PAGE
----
Since before the settling of the territory of New Mexico, women have had midwives to assist them at their births. Up until WWII, most women in Taos County birthed at home with one of the many community midwives. The doctors in Taos offered backup when needed. During the war, however, the sole doctor in town asked the midwives to please bring the women into the hospital since he could no longer travel far and wide to attend births. After the war, and in the decades that followed, more and more women chose hospital births because of the perceived trend in thinking that hospitals were safer, and because the older midwives were no longer practicing.
The Northern New Mexico Birth Center has a long and noble history that begins with the vision and power of two women, Elizabeth Gilmore and Tish Denning. To meet the growing demand for midwife attended births, they started a homebirth practice in Taos in 1978 that, in 1981, evolved to include a birth center as well. The original name of the Center was the Northern New Mexico Midwifery Center.
Our history includes the work of many midwives who served in our clinic, dozens of midwifery advocates who served on our Board of Directors, many hardworking office professionals and countless community supporters who have helped us raise funds in order to keep going. In addition, as we offer an apprenticeship program, there are midwives all around the United States and world who look back to the Center as the place where they trained to become licensed (LM) and to obtain their Certified Professional Midwife (CPM) status.
In 1997, the Midwifery Center expanded to become the Womenʼs Health and Birth Center, a collaborative practice which included care provided by three licensed midwives as well as OB/GYNs Rudy Fedrizzi and Heidi Rinehart. Our goal in hiring OB/GYNs was for women in our community to have the option to choose the place of birth where they felt safest, whether it be home, birth center, or hospital. In addition, we wanted to assure seamless care for mothers who might transfer from home or birth center births to the hospital. In 2000 we hired two more OB/GYNs, Shanti Mohling and Scott Resnick.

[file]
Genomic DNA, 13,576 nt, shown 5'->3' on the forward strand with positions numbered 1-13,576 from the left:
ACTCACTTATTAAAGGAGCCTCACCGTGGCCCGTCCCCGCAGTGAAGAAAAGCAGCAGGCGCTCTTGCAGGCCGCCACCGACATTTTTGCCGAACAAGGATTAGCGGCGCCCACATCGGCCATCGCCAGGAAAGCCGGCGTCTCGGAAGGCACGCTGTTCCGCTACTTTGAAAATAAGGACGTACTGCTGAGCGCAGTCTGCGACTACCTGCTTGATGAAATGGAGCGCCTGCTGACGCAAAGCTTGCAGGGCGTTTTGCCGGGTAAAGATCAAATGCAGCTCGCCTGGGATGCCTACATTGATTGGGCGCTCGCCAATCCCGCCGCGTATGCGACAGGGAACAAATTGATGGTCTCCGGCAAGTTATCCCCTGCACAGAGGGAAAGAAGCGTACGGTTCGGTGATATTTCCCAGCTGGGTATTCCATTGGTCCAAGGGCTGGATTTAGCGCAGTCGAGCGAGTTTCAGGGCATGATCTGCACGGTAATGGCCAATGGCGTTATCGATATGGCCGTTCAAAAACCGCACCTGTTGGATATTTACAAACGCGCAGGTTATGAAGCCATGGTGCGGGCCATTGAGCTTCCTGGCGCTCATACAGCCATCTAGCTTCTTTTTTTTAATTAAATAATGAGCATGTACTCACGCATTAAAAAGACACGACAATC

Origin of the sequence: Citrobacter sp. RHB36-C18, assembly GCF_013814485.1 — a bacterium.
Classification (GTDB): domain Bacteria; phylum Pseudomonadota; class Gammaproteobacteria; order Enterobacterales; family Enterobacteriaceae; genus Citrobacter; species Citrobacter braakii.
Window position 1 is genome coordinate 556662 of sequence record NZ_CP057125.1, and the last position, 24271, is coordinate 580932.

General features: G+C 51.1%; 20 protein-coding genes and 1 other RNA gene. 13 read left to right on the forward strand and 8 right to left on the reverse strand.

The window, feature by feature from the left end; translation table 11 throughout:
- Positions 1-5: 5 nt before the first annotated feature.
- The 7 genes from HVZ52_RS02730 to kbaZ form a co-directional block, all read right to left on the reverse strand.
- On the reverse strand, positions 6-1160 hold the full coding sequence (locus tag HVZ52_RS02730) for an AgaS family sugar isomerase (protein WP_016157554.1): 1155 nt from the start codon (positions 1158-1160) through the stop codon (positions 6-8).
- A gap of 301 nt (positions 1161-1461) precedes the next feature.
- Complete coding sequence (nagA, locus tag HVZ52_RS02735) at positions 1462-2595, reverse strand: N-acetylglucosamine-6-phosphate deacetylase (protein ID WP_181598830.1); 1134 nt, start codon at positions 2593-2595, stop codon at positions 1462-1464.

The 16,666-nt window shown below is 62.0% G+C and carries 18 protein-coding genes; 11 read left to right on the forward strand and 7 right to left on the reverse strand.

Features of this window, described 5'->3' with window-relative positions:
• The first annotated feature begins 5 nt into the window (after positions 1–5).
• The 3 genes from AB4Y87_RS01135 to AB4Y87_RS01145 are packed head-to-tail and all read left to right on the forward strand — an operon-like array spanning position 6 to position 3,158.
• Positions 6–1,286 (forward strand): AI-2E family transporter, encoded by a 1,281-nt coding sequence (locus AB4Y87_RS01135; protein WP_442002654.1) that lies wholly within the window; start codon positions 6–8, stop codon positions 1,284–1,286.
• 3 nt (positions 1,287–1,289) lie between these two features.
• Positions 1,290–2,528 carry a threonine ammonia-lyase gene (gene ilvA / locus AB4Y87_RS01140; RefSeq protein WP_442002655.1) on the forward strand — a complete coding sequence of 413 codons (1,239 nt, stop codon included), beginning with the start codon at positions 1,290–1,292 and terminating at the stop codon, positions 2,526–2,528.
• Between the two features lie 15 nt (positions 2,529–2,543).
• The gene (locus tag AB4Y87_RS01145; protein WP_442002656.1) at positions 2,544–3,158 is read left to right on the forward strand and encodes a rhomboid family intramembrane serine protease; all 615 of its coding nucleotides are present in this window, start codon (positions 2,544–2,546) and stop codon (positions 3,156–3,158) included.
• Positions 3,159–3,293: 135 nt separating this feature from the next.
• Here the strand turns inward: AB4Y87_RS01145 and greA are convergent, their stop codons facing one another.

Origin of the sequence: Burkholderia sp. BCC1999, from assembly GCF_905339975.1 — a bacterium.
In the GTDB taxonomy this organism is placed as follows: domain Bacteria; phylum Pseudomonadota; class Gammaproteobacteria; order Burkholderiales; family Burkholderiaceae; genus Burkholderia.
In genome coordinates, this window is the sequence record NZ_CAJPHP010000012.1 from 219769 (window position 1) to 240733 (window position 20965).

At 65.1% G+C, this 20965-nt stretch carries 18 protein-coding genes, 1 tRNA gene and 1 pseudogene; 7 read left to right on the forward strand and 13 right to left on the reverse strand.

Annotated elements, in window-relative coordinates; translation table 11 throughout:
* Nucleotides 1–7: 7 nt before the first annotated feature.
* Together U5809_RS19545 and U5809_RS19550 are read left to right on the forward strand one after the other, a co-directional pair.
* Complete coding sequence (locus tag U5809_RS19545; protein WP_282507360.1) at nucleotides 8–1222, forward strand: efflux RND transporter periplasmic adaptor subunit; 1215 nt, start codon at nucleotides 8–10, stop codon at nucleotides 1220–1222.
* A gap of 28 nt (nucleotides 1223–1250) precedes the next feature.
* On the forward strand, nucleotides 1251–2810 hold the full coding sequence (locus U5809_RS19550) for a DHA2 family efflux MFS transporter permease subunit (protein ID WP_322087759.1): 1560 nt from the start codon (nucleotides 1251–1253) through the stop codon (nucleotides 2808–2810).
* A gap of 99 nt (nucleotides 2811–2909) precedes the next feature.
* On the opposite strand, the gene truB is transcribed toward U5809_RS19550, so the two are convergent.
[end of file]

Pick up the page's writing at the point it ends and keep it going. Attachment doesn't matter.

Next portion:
Between 1997 and 2003, the C-section rate in Taos County was reduced from approximately 30% to 15% as a direct result of this model, the first of its kind in the country. A woman who has a C-section is twice as likely to die from complications than a woman who gives birth normally, so this change meant a drastic reduction in risk for northern New Mexican moms. The Safe Motherhood Initiative-USA, a project of the World Health Organization, presented the Center with a National Model Award in 2001 for “innovative and excellence in service to mothers and babies in Taos County,” one of only five such awards presented nationally that year. In 2002, the Coalition for Improving Maternity Services named our Center the first Mother Friendly Birth Service in the nation, recognizing “stellar achievement and commitment to excellence… in creating a wellness model of maternity services.”
In 2001 ELizabeth Gilmore retired as midwife, but has continued to serve on our Board. Joan Norris became co-director with Rudy Fedrizzi. They worked well together, representing midwifery and OB/GYN interests. Their revision of the Personnel Policies established a retirement contribution program for the employees, a health care policy, vacation time and sick leave. In 2003, due to the financial burdens of the Center, our OB/GYNs departed to start their own practices. Shanti Mohling stayed in Taos, started the Womenʼs Health Institute, and provides excellent back up services with her partner Tim Moore for our moms who require consultations or care in the hospital.
We continue today as a group of three midwives, Joan Norris, Kiersten Figurski and Madrona Bourdeau, with the same high standards the Birth Center has always offered of around the clock personalized care. We are so grateful for the strong commitment of our staff and Board, our students and the incredible community of northern New Mexico.